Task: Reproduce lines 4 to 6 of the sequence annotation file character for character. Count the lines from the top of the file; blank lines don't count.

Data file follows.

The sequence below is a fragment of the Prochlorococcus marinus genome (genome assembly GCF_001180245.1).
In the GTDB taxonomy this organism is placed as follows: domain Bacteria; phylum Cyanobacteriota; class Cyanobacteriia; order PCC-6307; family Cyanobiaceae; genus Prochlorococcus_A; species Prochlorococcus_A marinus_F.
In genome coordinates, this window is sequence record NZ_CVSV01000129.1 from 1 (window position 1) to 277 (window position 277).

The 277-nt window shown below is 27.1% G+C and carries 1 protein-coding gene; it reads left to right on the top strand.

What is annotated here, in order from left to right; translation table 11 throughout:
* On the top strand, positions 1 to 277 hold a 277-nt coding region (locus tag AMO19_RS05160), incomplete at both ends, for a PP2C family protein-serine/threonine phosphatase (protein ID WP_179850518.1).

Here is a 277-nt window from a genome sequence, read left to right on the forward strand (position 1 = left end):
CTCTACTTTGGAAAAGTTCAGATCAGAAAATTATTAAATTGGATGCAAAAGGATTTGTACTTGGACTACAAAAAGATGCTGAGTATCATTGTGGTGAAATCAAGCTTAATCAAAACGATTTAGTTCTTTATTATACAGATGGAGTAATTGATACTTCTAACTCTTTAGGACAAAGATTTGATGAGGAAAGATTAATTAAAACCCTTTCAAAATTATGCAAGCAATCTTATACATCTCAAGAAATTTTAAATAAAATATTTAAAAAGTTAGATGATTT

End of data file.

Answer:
The 277-nt window shown below is 27.1% G+C and carries 1 protein-coding gene; it reads left to right on the top strand.

What is annotated here, in order from left to right; translation table 11 throughout:
* On the top strand, positions 1 to 277 hold a 277-nt coding region (locus tag AMO19_RS05160), incomplete at both ends, for a PP2C family protein-serine/threonine phosphatase (protein ID WP_179850518.1).